Motorcycle racer Tony Rees aims to defend his Cemetery Circuit title

by Sam Button / 26 December, 2017

Tony Rees with his son Damon.

King of the road

It began when a young Tony Rees bought a friend’s broken minibike. “I fixed it up and rode it for a little bit,” the Whakatane-based veteran rider recalls. “That’s where it all started.”

By 11, he was competing in local motocross races and at 23, he’d won his first Cemetery Circuit. Held on Boxing Day in downtown Whanganui, the popular annual event – named after Heads Road Cemetery, which riders navigate around – is the longest-running street circuit in New Zealand.

That win, in 1990, was the first of seven feature-race victories on the 1.6km circuit for Rees, who’s taken out the title for the past three years – making it a 26-year span between his first win and his most recent. A 10-time champion in Paeroa’s Battle of the Streets, he won at the NZ Superbike Championships in 2005, and was back on the podium at this year’s event in March.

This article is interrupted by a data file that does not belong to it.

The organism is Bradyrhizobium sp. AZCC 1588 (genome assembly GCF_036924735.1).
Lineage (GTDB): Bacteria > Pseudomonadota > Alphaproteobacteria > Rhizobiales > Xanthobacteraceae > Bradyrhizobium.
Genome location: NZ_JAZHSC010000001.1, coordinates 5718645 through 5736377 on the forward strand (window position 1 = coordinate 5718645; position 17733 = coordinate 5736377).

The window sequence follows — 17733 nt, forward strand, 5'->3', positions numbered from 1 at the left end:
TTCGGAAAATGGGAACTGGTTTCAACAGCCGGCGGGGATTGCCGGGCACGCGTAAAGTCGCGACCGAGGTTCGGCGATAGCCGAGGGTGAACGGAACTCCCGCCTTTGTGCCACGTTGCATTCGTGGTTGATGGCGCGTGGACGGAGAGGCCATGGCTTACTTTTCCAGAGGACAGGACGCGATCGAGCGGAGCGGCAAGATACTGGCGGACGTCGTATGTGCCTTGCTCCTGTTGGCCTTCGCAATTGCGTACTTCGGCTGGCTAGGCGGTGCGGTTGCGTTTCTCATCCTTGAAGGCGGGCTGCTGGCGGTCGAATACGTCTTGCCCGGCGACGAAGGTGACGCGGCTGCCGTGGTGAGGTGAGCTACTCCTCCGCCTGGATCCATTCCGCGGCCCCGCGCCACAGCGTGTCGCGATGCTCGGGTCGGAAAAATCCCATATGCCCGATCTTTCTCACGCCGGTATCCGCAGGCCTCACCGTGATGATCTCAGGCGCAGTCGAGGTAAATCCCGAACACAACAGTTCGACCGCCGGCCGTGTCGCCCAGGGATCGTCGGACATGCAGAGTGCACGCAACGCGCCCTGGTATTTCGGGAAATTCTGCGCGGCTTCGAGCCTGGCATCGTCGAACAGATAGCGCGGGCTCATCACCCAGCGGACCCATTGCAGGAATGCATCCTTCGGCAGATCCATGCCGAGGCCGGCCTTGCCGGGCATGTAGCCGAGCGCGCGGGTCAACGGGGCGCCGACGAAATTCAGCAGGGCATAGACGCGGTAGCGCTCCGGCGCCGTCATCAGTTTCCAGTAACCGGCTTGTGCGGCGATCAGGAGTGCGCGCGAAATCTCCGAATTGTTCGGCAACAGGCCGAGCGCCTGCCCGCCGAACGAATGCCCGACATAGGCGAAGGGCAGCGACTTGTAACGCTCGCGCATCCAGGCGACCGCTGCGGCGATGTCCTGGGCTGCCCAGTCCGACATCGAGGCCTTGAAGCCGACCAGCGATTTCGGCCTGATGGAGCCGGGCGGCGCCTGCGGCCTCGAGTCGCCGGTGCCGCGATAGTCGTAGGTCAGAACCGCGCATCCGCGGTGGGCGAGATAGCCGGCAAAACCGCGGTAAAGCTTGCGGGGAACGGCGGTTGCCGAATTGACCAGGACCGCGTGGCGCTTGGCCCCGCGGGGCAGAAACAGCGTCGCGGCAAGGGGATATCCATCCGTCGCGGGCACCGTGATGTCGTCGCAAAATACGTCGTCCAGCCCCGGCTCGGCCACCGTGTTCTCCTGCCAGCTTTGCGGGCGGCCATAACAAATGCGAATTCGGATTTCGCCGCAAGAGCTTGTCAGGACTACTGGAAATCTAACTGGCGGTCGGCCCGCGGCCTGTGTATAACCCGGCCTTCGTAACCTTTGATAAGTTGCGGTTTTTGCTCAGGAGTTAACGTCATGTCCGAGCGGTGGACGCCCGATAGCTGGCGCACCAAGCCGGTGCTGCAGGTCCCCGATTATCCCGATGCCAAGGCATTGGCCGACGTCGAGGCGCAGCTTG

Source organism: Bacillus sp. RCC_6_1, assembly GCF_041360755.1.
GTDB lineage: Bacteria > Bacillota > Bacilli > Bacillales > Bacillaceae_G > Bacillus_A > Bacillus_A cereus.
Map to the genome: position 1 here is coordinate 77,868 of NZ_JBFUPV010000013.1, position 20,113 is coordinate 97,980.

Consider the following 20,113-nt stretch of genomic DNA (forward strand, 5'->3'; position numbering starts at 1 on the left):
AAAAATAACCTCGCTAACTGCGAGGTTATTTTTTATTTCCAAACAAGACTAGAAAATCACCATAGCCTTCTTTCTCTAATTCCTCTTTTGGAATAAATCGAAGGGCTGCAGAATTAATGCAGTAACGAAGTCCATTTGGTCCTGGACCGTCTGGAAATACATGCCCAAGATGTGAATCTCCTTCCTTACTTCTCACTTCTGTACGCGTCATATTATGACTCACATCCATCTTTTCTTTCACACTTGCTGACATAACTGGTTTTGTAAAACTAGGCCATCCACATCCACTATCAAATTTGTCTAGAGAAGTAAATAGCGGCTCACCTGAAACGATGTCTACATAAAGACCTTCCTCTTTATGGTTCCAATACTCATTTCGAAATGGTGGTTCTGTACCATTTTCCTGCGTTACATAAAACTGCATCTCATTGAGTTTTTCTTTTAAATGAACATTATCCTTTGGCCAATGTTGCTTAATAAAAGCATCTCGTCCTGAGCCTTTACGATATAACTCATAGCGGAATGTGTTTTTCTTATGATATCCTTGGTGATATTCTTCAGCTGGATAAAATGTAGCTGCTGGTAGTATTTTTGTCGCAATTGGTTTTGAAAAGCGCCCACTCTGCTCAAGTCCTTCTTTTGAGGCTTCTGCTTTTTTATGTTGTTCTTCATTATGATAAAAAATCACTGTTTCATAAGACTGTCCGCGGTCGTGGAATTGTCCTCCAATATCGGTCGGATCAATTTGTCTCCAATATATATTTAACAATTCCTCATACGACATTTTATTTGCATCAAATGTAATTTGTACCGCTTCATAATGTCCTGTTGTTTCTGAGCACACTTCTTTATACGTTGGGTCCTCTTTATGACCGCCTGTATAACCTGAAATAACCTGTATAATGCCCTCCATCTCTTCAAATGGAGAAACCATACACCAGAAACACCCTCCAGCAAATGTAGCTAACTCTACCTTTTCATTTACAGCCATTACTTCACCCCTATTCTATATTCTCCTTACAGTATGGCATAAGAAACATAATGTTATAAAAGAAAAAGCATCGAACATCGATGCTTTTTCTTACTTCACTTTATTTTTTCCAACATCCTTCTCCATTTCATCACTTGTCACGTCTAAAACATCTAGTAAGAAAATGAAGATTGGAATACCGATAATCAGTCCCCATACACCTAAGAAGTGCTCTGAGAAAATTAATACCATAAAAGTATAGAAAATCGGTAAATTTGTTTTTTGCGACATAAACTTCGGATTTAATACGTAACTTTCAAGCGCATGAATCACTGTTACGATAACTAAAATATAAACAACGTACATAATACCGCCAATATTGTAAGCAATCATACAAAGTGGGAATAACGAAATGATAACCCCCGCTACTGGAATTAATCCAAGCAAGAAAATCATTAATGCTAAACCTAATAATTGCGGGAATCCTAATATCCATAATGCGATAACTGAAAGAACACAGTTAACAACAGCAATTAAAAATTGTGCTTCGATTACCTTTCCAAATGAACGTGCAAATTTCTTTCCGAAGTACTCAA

Veteran racer Tony Rees on the track.

Rees, who’s run Tony Rees Motorcycles in Whakatane since 1994, lives his love of bikes on-road and off. When he was 16, he took up a mechanical apprenticeship, working at Yamaha dealerships in town and in nearby Kawerau – eventually taking over the Kawerau shop after it closed, before moving back to Whakatane in 2002. “Things got a little bit tight in those small towns,” he says.

With the support of wife Vicky, motorcycling has become a family affair, with sons Damon, 22, and Mitch, 24, catching “the road-race bug”. At the 2017 nationals, Damon and his father won the Supersport and Superbike titles, respectively, while Mitch filled in for his brother at the Australian Superbike Championships in Victoria after Damon broke his leg. “They’ve been racing bikes since they were four,” Rees says. “No push from Dad. They’re fully amped and motivated.”

Rees, who’s now 50, has no plans to put the brakes on his own career yet. He’s competing in the Suzuki Series, which opens on December 10 in Taupo and ends on Boxing Day at the Cemetery Circuit – where both his sons will also be competing.

“Christmas Day is always a bit rushed; you have to catch up with the family really quickly then head out the door straight to Whanganui,” he says. “But I enjoy the challenge of that race. The response from the crowd is always fantastic.” 

This was published in the December 2017 issue of North & South.


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